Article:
For John Jeffreys, tax counsel at Tax & Super Australia, the loss carry-back extension is a measure the government should be commended for, along with the extension of the full asset write-off.

“The government is to be commended in extending this measure because it means, among other things, that the ability to fully expense assets can have its maximum impact if the purchase of the asset puts a company into tax losses and it has paid tax in one of the earlier relevant years,” Mr Jeffreys said. 

“It is to be remembered that the ability to carry back losses is only available to companies. This means that many small businesses who often operate in non-corporate structures cannot benefit from this concession.

“Is it possible that we will see the ability to carry back losses as a permanent feature of our tax system?”

But meaningful reforms remain “missing in action”, Mr Jeffreys warned. He was disappointed to see the profession’s submission to allow small businesses to opt out of full expensing on an asset-by-asset basis go ignored.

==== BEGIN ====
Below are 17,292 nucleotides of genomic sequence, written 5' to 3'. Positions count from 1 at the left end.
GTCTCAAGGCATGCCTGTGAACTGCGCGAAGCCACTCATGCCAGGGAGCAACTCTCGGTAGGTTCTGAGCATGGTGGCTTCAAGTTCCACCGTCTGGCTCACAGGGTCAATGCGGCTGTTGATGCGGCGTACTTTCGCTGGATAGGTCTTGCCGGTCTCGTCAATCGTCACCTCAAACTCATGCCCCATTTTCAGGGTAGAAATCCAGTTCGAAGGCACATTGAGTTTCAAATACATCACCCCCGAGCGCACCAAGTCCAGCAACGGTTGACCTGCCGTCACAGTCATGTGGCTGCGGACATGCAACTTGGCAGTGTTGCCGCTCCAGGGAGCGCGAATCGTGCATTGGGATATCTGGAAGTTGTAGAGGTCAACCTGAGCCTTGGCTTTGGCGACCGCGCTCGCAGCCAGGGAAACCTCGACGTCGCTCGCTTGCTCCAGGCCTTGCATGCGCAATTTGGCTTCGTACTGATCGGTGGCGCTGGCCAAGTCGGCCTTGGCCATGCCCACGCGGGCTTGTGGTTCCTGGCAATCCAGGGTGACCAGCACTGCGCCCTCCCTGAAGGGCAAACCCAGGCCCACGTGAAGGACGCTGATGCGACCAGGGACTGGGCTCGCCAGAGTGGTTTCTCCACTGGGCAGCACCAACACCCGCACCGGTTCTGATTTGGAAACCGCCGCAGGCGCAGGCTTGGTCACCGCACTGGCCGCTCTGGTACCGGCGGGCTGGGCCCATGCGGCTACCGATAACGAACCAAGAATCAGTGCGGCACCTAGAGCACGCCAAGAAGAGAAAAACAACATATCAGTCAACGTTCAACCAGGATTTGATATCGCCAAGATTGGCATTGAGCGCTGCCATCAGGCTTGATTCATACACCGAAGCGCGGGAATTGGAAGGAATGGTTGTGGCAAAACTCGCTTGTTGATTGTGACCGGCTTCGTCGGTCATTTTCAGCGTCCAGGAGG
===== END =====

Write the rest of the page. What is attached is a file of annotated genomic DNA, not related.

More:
“The budget papers state that, apart from the extension of the full expensing of assets until 30 June 2023, there will be no other change to the legislation,” he said. “That is disappointing.

“There was no mention of the proposed changes to Division 7A. Are we to assume that these proposed changes are never going to occur?”

Accountants react to big spending, short-term budget
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John Buckley

John Buckley


John Buckley is a journalist at Accountants Daily. 

Before joining the team in 2021, John worked at The Sydney Morning Herald. His reporting has featured in a range of outlets including The Washington Post, The Age, and The Saturday Paper.

Email John at This email address is being protected from spambots. You need JavaScript enabled to view it.